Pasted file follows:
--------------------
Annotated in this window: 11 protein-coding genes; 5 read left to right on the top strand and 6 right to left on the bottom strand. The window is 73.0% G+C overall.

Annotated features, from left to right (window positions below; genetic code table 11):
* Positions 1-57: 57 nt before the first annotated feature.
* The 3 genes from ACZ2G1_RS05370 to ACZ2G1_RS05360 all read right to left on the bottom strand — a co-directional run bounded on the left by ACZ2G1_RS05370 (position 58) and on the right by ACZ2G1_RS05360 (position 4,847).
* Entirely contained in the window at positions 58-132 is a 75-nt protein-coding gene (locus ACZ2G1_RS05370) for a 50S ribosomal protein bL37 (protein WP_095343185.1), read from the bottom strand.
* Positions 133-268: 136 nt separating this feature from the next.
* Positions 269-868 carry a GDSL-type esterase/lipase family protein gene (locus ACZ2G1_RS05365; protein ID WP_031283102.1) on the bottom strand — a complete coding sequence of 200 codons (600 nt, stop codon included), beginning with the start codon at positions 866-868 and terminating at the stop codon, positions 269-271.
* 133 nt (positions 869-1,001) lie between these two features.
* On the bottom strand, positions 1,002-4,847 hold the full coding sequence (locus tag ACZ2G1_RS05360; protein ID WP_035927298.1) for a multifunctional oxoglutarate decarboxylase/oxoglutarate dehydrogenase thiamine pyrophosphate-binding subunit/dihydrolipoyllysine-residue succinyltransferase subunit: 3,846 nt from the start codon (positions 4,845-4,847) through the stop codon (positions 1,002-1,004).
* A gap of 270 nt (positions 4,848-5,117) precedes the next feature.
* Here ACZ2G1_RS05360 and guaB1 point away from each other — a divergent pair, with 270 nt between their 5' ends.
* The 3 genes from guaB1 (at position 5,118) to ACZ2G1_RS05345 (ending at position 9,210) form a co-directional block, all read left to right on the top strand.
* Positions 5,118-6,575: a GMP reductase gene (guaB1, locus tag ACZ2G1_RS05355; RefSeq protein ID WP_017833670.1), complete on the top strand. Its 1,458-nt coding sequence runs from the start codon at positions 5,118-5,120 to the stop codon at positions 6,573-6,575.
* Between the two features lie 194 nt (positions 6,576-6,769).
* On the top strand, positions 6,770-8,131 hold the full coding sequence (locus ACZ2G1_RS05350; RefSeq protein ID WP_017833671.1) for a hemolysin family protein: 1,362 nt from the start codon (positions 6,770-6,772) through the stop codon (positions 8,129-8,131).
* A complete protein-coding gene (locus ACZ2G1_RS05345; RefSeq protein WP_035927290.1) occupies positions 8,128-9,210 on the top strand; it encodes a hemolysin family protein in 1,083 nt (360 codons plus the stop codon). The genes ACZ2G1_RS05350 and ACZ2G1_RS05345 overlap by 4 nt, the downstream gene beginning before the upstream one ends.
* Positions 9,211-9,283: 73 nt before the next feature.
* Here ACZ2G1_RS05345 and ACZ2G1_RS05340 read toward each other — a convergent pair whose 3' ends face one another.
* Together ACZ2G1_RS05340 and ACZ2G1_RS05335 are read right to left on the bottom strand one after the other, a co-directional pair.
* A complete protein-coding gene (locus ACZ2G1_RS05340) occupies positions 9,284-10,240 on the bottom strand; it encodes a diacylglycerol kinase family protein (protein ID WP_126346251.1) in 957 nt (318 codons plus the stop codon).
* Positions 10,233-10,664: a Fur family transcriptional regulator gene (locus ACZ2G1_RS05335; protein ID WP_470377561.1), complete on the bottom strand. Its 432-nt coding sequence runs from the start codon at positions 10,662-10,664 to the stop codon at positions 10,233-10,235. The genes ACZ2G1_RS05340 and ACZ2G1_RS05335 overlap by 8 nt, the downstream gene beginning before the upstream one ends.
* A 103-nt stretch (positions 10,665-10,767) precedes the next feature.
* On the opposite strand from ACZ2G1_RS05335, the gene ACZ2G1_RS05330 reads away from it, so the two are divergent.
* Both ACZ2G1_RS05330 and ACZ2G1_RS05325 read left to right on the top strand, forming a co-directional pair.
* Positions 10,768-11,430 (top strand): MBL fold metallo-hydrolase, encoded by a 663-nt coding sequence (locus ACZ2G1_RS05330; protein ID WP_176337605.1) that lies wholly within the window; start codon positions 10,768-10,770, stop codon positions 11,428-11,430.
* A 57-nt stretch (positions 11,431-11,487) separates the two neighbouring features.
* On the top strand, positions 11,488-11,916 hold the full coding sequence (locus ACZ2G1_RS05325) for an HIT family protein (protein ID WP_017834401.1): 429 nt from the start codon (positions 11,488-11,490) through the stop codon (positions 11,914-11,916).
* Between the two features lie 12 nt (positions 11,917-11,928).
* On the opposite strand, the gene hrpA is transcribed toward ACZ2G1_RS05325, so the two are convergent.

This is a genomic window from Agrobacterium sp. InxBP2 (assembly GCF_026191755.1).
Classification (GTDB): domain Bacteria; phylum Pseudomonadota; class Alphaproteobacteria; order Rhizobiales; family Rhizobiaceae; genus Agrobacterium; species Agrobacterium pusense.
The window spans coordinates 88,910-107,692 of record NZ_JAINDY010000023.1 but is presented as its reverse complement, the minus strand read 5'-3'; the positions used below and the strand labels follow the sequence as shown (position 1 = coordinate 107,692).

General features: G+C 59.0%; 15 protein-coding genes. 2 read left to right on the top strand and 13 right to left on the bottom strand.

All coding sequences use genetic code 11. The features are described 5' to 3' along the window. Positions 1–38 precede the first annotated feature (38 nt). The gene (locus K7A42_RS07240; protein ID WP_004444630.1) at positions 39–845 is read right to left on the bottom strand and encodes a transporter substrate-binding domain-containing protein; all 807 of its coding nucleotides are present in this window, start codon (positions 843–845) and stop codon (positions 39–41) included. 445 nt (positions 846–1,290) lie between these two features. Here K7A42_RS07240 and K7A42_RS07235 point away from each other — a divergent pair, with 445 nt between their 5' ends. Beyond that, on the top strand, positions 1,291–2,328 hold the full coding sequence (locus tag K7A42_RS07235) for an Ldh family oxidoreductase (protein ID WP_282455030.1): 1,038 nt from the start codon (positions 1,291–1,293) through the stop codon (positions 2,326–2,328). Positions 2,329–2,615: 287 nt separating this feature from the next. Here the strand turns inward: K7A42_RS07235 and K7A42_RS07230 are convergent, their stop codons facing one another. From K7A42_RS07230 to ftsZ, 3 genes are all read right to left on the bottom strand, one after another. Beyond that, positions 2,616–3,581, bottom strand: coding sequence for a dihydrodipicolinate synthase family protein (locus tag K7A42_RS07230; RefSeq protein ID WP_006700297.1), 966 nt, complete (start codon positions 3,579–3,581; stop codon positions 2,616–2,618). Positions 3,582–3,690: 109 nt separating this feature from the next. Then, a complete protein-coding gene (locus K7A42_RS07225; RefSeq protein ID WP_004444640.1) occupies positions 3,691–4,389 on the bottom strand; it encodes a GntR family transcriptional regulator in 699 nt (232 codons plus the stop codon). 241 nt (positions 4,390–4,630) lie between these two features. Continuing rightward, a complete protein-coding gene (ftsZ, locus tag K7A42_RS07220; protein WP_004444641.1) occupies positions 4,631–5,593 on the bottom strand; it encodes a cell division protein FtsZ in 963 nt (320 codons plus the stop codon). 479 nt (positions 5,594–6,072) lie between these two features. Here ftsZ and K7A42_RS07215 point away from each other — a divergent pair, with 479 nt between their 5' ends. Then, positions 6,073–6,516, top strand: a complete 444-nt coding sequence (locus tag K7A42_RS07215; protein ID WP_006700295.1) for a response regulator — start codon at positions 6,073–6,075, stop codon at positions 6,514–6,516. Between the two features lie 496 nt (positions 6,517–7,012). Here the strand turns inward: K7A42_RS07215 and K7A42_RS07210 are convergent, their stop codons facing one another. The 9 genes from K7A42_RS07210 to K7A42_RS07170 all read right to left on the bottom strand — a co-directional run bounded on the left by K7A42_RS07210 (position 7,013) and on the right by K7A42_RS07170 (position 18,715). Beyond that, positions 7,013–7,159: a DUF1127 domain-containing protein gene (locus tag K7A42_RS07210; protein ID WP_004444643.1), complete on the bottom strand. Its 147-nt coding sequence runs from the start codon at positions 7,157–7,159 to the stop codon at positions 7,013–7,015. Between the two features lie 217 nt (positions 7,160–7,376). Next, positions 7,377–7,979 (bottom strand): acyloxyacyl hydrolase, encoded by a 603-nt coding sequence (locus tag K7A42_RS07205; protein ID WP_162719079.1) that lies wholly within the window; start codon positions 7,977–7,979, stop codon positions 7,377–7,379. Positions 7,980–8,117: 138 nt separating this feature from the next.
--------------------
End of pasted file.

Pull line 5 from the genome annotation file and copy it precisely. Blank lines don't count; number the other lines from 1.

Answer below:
* Entirely contained in the window at positions 58-132 is a 75-nt protein-coding gene (locus ACZ2G1_RS05370) for a 50S ribosomal protein bL37 (protein WP_095343185.1), read from the bottom strand.